North-west of the house were late 18th-century stables round three sides of a courtyard, which was entered through a tall archway; (fn. 132) much of the block survived in 1988 though converted to other uses.
Pleasure grounds north and north-east of the house had been laid out by 1813, the road between Priory Farm and the church being afterwards diverted to the west. They were replaced by a new layout on the south side, including a pond, before 1840. Two other ornamental ponds existed further west by the same date; (fn. 133) they survived in 1852 (fn. 134) but had been filled in by the 1870s. (fn. 135) In the early 19th century the house was approached from the north by way of a pair of flint-and-brick lodges on the Chichester-Arundel road that survived in 1991. (fn. 136) An alternative, eastern, approach, which by 1876 (fn. 137) had become the main one, was provided after the construction of Ford Road in 1846. (fn. 138) A nine-hole golf course was laid out in the grounds after 1922. (fn. 139)
The Tortington priory estate, called a manor in 1380, (fn. 140) was the later PRIORY FARM. In the early 16th century it comprised 160 a. of demesne besides tenants' lands. (fn. 141) At the Dissolution it was granted in tail male to the priory's last lessee Henry FitzAlan, Lord Maltravers (d. 1556), (fn. 142) but before 1582 it was resumed by the Crown, being leased in that year to Philip Howard, earl of Arundel. (fn. 143) After his attainder in 1589 it was leased successively by the Crown to Thomas Sackville, Lord Buckhurst, in 1590, (fn. 144) and to George, John, and Francis Holmden for three lives in 1594. (fn. 145) In 1600 it was granted to Sir John Spencer, lord mayor of London (d. 1610), passing to his daughter Elizabeth and her husband William Compton, earl of Northampton (d. 1630). (fn. 146) In 1606 the estate was reckoned at 284 a. including common land, (fn. 147) and in 1669 it had 193 a. (fn. 148) William's son and heir Spencer sold it in 1633 to William Thomas of Westdean near Seaford (fn. 149) (d. 1640), from whose son and heir William it passed c. 1654 to his son Francis. (fn. 150) Sir William Thomas, Bt. (d. 1706), had it in 1669 (fn. 151) and conveyed it in 1698 to Richard Scrase. After Scrase's sale of it in 1714 or 1715 to William Leeves (fn. 152) it descended with the demesne lands of Tortington manor. (fn. 153)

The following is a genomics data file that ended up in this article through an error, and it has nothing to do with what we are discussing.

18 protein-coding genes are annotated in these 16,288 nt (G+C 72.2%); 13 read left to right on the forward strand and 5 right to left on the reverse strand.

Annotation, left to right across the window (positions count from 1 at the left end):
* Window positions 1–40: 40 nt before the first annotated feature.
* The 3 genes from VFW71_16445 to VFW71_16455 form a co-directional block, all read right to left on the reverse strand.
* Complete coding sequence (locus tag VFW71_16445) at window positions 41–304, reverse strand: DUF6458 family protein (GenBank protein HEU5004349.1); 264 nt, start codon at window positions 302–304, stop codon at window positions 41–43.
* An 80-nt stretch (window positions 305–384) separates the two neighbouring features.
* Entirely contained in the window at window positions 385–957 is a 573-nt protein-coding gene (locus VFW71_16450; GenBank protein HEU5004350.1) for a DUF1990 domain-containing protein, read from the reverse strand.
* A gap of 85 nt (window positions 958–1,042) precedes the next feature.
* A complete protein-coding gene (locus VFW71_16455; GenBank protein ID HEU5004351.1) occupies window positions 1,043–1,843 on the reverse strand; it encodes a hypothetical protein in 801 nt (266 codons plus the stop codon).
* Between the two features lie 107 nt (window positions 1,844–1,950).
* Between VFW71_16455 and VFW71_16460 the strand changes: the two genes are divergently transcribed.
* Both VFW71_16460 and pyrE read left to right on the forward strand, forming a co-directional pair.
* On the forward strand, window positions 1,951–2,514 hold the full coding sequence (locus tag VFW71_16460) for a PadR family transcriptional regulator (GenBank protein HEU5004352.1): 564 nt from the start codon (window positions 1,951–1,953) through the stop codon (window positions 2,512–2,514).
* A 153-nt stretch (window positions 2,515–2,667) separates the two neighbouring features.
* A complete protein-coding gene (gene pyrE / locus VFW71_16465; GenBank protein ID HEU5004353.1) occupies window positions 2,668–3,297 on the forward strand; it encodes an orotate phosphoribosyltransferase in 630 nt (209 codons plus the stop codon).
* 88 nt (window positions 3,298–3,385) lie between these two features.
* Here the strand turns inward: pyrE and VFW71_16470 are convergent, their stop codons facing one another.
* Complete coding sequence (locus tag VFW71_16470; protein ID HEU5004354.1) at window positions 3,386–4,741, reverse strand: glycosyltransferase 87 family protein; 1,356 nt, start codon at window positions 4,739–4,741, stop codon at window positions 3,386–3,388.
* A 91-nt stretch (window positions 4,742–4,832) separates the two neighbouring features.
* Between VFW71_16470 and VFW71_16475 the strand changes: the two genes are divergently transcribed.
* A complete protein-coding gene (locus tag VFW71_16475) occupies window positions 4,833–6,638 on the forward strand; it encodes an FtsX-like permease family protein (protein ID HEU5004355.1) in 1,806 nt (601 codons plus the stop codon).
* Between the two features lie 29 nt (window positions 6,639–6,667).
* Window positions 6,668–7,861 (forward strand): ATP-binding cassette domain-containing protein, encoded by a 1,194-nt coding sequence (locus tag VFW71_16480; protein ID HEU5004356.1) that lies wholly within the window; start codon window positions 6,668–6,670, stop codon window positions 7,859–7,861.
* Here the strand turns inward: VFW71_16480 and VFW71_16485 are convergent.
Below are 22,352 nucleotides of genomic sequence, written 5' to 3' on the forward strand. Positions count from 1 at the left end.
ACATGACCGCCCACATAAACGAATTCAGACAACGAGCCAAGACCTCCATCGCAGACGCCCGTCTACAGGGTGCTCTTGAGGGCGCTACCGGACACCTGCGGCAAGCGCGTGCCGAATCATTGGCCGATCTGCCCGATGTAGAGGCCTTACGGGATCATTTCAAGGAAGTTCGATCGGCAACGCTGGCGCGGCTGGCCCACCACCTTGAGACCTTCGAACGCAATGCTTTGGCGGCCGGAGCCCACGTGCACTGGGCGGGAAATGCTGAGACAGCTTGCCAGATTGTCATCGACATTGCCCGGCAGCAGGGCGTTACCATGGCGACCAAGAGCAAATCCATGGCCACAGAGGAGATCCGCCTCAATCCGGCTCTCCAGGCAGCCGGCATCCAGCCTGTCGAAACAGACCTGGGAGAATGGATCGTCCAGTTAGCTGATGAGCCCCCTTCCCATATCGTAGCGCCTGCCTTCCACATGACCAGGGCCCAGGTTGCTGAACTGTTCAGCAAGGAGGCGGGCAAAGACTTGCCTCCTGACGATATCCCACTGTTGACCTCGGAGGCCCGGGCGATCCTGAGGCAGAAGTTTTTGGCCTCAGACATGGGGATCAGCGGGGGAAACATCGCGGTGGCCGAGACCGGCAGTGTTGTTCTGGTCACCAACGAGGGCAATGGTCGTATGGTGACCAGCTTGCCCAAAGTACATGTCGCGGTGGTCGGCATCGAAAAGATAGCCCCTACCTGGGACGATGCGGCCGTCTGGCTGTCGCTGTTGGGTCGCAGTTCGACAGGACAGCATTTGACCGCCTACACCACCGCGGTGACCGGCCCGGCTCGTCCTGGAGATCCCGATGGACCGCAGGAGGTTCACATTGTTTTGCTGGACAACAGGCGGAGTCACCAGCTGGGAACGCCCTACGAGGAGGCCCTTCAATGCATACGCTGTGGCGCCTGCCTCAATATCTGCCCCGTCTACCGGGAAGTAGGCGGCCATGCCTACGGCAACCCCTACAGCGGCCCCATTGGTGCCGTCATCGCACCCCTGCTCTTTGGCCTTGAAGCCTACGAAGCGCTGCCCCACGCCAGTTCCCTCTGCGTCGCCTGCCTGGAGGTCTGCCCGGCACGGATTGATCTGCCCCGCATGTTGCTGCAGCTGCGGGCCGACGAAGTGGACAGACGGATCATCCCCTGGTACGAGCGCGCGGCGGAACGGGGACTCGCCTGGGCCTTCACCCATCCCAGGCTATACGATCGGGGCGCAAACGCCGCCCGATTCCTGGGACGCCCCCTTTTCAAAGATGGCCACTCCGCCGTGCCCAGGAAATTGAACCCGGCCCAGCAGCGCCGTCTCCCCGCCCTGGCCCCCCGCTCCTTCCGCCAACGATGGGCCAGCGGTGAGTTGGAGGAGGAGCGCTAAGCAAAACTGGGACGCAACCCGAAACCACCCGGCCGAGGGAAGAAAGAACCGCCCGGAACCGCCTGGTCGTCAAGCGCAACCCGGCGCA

The house called Tortington Priory House (fn. 154) had an east-west range with a cross wing at the east end. It apparently included part of the medieval priory buildings, since an outbuilding depicted in 1606 at its south-east corner (fn. 155) is presumably represented by the barn which survived in 1995, (fn. 156) containing remains of the mid 13th-century church: part of the north wall of the nave, including two wall-shafts and a section of the vault with traces of windows; part of the west wall of the nave; and the west wall of the north transept. In 1656 the house had a hall, three ground-floor rooms, and four chambers with garrets, (fn. 157) and in 1707 there were a parlour, a kitchen, and offices, with chambers above. (fn. 158) The house had evidently been demolished by 1782, (fn. 159) perhaps as a result of the amalgamation of the manor and priory estates.
A building including ashlar masonry depicted to the south in 1782 (fn. 160) may also have been part of the priory. Many pieces of worked stone, including fragments of columns, survived in farm buildings nearby in 1909. (fn. 161) The monastic fishponds east, south, and north-west of the priory site remained in 1990. (fn. 162)
The modern Priory Farm is a brick-and-tile building of c. 1900 in revived vernacular style. In the 1930s it was a school for abnormal boys. (fn. 163)
Land in the north-east corner of the parish which descended with the rape in demesne (fn. 164) evidently included the hide of Tortington manor which earl Roger took for his new park at Arundel between 1067 and 1086. (fn. 165) In the mid 14th century the earl of Arundel acquired other land in the area from Tortington priory. (fn. 166) In 1661 the duke of Norfolk had Rooks wood (147 a.) and other land, (fn. 167) and in 1819 the ducal estate comprised 208 a. in all. (fn. 168) Arundel town council acquired 44 a. as building land in 1902. (fn. 169)
Boxgrove priory had 3½ a. of meadow at Tortington from c. 1216. (fn. 170) Land granted to Arundel priory in the early 13th century (fn. 171) and in 1353 (fn. 172) perhaps passed to its successor Arundel college, which also acquired other land in the parish. (fn. 173) The dean and chapter of Chichester had 2 a. in the west part from 1566; (fn. 174) in 1876, apparently, they passed to the tenant J. M. Montefiore. (fn. 175)